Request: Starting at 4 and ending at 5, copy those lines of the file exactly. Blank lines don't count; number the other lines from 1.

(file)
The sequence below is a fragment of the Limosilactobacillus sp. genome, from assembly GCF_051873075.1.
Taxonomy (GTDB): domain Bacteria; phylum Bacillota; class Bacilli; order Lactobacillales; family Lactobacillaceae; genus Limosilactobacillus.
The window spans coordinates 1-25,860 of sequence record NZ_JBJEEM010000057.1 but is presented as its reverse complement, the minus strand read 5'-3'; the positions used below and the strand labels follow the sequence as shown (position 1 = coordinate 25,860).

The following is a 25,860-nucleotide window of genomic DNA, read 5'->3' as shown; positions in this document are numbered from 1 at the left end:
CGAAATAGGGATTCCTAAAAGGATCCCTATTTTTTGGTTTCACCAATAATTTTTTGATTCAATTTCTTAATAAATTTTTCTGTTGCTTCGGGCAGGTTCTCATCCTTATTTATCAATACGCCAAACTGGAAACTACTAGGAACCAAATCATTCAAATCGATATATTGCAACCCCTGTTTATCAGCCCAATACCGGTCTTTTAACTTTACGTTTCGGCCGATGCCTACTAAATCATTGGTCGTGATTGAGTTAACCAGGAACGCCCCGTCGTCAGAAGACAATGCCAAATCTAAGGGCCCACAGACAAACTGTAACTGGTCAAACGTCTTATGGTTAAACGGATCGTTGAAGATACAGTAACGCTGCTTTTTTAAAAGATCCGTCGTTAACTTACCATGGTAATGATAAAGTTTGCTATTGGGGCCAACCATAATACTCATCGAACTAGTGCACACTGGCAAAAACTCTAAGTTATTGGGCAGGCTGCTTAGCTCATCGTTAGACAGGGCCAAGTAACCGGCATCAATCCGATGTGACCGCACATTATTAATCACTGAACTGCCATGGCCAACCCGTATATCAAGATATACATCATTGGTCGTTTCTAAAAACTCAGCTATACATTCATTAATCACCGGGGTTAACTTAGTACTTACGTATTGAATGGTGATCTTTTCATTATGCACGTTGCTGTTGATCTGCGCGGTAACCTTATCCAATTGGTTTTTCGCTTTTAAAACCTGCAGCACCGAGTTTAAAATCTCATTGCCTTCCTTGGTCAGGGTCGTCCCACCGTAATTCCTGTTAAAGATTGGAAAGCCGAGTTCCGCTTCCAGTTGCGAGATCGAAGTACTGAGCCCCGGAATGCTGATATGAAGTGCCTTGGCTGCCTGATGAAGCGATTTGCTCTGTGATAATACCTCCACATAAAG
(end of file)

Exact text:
The following is a 25,860-nucleotide window of genomic DNA, read 5'->3' as shown; positions in this document are numbered from 1 at the left end:
CGAAATAGGGATTCCTAAAAGGATCCCTATTTTTTGGTTTCACCAATAATTTTTTGATTCAATTTCTTAATAAATTTTTCTGTTGCTTCGGGCAGGTTCTCATCCTTATTTATCAATACGCCAAACTGGAAACTACTAGGAACCAAATCATTCAAATCGATATATTGCAACCCCTGTTTATCAGCCCAATACCGGTCTTTTAACTTTACGTTTCGGCCGATGCCTACTAAATCATTGGTCGTGATTGAGTTAACCAGGAACGCCCCGTCGTCAGAAGACAATGCCAAATCTAAGGGCCCACAGACAAACTGTAACTGGTCAAACGTCTTATGGTTAAACGGATCGTTGAAGATACAGTAACGCTGCTTTTTTAAAAGATCCGTCGTTAACTTACCATGGTAATGATAAAGTTTGCTATTGGGGCCAACCATAATACTCATCGAACTAGTGCACACTGGCAAAAACTCTAAGTTATTGGGCAGGCTGCTTAGCTCATCGTTAGACAGGGCCAAGTAACCGGCATCAATCCGATGTGACCGCACATTATTAATCACTGAACTGCCATGGCCAACCCGTATATCAAGATATACATCATTGGTCGTTTCTAAAAACTCAGCTATACATTCATTAATCACCGGGGTTAACTTAGTACTTACGTATTGAATGGTGATCTTTTCATTATGCACGTTGCTGTTGATCTGCGCGGTAACCTTATCCAATTGGTTTTTCGCTTTTAAAACCTGCAGCACCGAGTTTAAAATCTCATTGCCTTCCTTGGTCAGGGTCGTCCCACCGTAATTCCTGTTAAAGATTGGAAAGCCGAGTTCCGCTTCCAGTTGCGAGATCGAAGTACTGAGCCCCGGAATGCTGATATGAAGTGCCTTGGCTGCCTGATGAAGCGATTTGCTCTGTGATAATACCTCCACATAAAG